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Haverhill native Mary Gallagher, now a resident of Norwood, was serving with the Air National Guard in Iraq in late 2009 when she was allegedly raped by a fellow soldier on the military base they were stationed at.

HAVERHILL — Mary Gallagher said no one would help her.

She said she had been raped, but calling the police was not an option. She was serving in the U.S. military in Iraq, and told her supervisor about the assault. Nothing was done, she said.

To make matters worse, her attacker was a fellow serviceman. That scenario, according to Haverhill native Gallagher and other military veterans who say they are victims of rape, is far too common.

They have filed a class-action suit in federal court demanding the Pentagon change how it handles such cases.

The veterans are receiving support from 5th District Congresswoman Niki Tsongas and Ohio 3rd District Congressman Mike Turner, who introduced a bill to address the problem of sexual assault in the military.

The legislation would provide victims with the right to legal counsel and transfer to another base, maintain confidentiality when speaking with victim advocates, and provide greater training for sexual assault prevention and response at every level of the armed services.

Gallagher is a 12-year member of the Air National Guard who lives in Norwood. She told The Eagle-Tribune yesterday that she supports the legislation and hopes it will result in more victims coming forward.

"Congresswoman Tsongas is really taking the lead in making some necessary changes," Gallagher said. "She's really serious about this and I applaud that."

The current and former service members involved in the lawsuit — 15 women and two men — described circumstances in which fellow servicemen allegedly got away with rape and other sexual abuse while their victims were ordered to continue to serve with them. The plaintiffs in the lawsuit filed in February have publicly discussed the cases.

Gallagher, 38, said she lived in Haverhill until she was 10, when her family moved to the Boston area. She said the legislation Tsongas filed provides victims with options, such as having someone to consult with in a confidential way.

"You'd feel more comfortable about discussing a situation without having to worry about everyone on base finding out about it," Gallagher said. "I loved being in the military, but everything changed in my life after the assault happened."

Gallagher, a technical sergeant, said she was deployed to Iraq in September 2009 and was a member of the security staff on an air base in Baghdad.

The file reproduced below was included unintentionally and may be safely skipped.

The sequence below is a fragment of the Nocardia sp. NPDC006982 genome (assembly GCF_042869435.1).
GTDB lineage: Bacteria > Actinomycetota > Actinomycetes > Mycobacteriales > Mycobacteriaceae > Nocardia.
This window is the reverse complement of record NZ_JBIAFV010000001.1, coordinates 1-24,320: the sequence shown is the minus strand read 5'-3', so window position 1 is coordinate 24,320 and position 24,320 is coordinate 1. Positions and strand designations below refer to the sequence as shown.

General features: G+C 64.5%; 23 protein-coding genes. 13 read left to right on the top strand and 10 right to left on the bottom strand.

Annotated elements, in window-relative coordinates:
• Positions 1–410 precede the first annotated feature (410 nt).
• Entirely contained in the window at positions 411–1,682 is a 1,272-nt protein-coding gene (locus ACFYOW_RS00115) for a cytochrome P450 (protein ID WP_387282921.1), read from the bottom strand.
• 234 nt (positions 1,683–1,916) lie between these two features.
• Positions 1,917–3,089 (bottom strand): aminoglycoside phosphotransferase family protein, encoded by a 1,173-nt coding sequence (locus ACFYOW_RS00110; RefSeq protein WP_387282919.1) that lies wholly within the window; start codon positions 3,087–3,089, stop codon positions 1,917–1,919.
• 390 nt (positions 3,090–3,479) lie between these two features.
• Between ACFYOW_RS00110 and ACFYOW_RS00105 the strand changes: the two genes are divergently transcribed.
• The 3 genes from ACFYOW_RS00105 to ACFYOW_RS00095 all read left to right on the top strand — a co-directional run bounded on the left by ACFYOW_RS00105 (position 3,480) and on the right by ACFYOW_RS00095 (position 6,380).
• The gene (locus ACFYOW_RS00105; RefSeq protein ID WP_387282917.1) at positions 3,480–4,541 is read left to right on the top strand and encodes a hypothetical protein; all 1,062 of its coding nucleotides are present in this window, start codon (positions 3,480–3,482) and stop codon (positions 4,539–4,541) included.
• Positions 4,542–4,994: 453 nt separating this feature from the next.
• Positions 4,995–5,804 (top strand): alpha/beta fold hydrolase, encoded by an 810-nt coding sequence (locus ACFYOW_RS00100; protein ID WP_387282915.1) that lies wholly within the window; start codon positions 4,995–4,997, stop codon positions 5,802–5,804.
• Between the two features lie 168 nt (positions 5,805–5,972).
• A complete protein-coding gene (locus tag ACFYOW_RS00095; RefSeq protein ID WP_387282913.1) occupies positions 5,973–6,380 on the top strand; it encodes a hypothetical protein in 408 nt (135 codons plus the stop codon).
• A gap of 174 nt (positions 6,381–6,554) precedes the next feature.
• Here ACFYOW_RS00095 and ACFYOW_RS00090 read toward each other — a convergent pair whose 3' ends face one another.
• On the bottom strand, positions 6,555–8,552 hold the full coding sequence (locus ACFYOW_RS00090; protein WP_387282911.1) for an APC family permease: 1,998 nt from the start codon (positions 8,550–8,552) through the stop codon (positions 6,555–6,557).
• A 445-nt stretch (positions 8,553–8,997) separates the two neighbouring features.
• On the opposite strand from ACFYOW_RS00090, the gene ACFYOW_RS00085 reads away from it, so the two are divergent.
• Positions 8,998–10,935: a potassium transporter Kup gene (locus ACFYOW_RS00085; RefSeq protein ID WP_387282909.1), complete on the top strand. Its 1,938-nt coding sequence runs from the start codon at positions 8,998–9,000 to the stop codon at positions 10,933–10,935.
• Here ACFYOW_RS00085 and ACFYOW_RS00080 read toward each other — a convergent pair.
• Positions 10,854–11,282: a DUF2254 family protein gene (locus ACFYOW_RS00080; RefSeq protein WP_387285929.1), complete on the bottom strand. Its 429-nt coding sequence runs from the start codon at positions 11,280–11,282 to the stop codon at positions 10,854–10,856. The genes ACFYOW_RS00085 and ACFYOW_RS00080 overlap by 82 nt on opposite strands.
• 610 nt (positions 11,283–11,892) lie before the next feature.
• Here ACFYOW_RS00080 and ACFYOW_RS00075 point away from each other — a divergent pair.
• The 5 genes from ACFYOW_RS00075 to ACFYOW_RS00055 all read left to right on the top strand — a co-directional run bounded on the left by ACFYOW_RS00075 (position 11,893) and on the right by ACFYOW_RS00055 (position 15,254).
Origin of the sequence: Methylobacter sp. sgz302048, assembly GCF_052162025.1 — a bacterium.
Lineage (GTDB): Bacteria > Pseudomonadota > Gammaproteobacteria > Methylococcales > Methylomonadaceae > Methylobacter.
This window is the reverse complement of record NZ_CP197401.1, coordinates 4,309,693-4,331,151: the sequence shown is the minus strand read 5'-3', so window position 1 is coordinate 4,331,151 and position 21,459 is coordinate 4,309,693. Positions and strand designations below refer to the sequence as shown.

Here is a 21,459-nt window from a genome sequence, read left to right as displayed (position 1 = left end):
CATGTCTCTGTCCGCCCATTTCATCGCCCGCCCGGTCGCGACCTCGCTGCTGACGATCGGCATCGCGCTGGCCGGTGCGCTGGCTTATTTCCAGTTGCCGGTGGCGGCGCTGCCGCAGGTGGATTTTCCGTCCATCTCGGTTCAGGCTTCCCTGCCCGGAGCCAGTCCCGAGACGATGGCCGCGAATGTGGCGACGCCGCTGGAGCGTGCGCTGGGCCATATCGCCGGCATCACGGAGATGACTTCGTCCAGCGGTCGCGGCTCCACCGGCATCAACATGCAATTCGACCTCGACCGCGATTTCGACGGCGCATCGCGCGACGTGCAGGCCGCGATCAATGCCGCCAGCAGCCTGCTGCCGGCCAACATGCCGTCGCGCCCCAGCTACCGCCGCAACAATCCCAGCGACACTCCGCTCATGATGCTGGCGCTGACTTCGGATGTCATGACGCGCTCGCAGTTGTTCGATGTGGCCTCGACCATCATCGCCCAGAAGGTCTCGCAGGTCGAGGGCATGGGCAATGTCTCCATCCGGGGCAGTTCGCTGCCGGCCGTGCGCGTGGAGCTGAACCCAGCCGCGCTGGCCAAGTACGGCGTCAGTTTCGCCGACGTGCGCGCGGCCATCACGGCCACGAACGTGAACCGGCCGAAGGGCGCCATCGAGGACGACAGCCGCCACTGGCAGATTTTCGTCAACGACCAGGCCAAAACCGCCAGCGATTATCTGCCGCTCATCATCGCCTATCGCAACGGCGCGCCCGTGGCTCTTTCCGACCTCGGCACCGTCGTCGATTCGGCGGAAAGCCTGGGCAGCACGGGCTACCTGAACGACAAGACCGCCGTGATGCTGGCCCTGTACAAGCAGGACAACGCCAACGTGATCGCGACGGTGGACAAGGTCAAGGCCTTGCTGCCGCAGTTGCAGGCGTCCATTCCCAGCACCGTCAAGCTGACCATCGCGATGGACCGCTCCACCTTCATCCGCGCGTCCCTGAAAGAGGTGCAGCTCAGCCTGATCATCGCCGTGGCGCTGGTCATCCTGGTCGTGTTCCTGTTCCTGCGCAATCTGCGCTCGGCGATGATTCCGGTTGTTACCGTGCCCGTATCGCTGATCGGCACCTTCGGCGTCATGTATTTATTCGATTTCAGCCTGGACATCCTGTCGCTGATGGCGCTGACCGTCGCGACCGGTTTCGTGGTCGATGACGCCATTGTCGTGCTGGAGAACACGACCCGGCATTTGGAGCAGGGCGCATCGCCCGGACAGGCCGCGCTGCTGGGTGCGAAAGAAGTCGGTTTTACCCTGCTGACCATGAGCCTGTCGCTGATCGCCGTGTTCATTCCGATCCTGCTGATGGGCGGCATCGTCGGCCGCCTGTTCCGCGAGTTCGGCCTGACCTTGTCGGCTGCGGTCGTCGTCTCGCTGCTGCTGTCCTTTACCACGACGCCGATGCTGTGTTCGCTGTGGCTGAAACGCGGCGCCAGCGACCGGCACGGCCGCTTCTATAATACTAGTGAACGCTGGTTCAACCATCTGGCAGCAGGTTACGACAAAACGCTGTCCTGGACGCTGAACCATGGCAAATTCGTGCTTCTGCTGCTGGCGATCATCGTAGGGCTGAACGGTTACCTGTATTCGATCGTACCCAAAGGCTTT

She said that in November 2009, she was raped by a coworker after he had harassed her for a month. She said he had asked her for dates, made passes at her and even tried to break into her room one night.

"It was scary," Gallagher said. "When the rape happened, I thought he'd kill me and that fear has stayed with me."

She said she made her female supervisor aware of the assault immediately after it happened, but that the supervisor did nothing about it.

"They sent me back home that December, and when I got back the Guard said there was nothing they could do about it as it happened in Iraq," she said. "They offered me counseling, and that was it. I'm still in counseling for it, and I'm being discharged on post traumatic stress due to that incident.

"I think a lot of it is a lack of leadership on this issue," Gallagher said. "In my case, the message I got was to get over it and move on. They (the military) didn't really want to deal with it."

According to Tsongas, the Pentagon estimates as few as 13.5 percent of people sexually assaulted while in the military come forward.

Gallagher said that in her case, no one in the military wanted to listen to what she had to say.

"I would have had more resources and guidance, which I never got," she said about what the legislation would bring. "I think it would have made a big difference. I felt very alone though this whole thing, and I still do."

Tsongas said that while 40 percent of sexual assault allegations in the civilian world are prosecuted, the number is a staggeringly low 8 percent in the military.

"We ask our men and women in uniform who serve in the military to put their lives on the line for our country, and they shouldn't fear or experience harm from their fellow soldiers," Tsongas said.

The legislation is called the Defense Sexual Trauma Response, Oversight and Good Governance Act (the Defense STRONG Act).

"While the military has made strides to address sexual assault in the ranks, victims still report a lack of confidentiality, protection, support, and access to legal counsel once an incident is reported,'' Tsongas said. "The Defense STRONG Act addresses many of these shortcomings.''

Recent studies have revealed that as many as one in three women leaving military service report that they have experienced some form of sexually related trauma while in the military.

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